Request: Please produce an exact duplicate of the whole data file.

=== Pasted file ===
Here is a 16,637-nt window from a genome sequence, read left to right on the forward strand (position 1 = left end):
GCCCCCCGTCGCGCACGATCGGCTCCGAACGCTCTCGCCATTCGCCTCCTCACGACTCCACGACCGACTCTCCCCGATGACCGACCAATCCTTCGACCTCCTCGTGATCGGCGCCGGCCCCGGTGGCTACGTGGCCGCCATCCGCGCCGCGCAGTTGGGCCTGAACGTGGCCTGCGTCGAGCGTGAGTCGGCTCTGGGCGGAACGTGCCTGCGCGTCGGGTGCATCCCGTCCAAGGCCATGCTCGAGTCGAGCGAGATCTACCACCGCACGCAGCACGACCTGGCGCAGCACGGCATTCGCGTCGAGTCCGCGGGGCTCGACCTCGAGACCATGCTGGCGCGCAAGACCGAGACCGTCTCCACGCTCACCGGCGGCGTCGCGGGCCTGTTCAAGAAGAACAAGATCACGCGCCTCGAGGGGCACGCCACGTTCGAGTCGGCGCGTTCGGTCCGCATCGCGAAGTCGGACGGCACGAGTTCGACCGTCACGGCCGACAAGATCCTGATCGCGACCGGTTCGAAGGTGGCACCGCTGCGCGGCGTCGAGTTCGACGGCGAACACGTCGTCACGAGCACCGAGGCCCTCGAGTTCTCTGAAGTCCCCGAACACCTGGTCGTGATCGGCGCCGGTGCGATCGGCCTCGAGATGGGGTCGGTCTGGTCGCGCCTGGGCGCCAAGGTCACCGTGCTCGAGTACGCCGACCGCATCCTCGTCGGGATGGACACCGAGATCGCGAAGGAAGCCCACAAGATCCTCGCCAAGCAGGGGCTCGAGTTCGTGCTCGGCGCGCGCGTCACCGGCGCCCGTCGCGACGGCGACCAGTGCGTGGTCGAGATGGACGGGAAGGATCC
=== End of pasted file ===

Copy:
Here is a 16,637-nt window from a genome sequence, read left to right on the forward strand (position 1 = left end):
GCCCCCCGTCGCGCACGATCGGCTCCGAACGCTCTCGCCATTCGCCTCCTCACGACTCCACGACCGACTCTCCCCGATGACCGACCAATCCTTCGACCTCCTCGTGATCGGCGCCGGCCCCGGTGGCTACGTGGCCGCCATCCGCGCCGCGCAGTTGGGCCTGAACGTGGCCTGCGTCGAGCGTGAGTCGGCTCTGGGCGGAACGTGCCTGCGCGTCGGGTGCATCCCGTCCAAGGCCATGCTCGAGTCGAGCGAGATCTACCACCGCACGCAGCACGACCTGGCGCAGCACGGCATTCGCGTCGAGTCCGCGGGGCTCGACCTCGAGACCATGCTGGCGCGCAAGACCGAGACCGTCTCCACGCTCACCGGCGGCGTCGCGGGCCTGTTCAAGAAGAACAAGATCACGCGCCTCGAGGGGCACGCCACGTTCGAGTCGGCGCGTTCGGTCCGCATCGCGAAGTCGGACGGCACGAGTTCGACCGTCACGGCCGACAAGATCCTGATCGCGACCGGTTCGAAGGTGGCACCGCTGCGCGGCGTCGAGTTCGACGGCGAACACGTCGTCACGAGCACCGAGGCCCTCGAGTTCTCTGAAGTCCCCGAACACCTGGTCGTGATCGGCGCCGGTGCGATCGGCCTCGAGATGGGGTCGGTCTGGTCGCGCCTGGGCGCCAAGGTCACCGTGCTCGAGTACGCCGACCGCATCCTCGTCGGGATGGACACCGAGATCGCGAAGGAAGCCCACAAGATCCTCGCCAAGCAGGGGCTCGAGTTCGTGCTCGGCGCGCGCGTCACCGGCGCCCGTCGCGACGGCGACCAGTGCGTGGTCGAGATGGACGGGAAGGATCC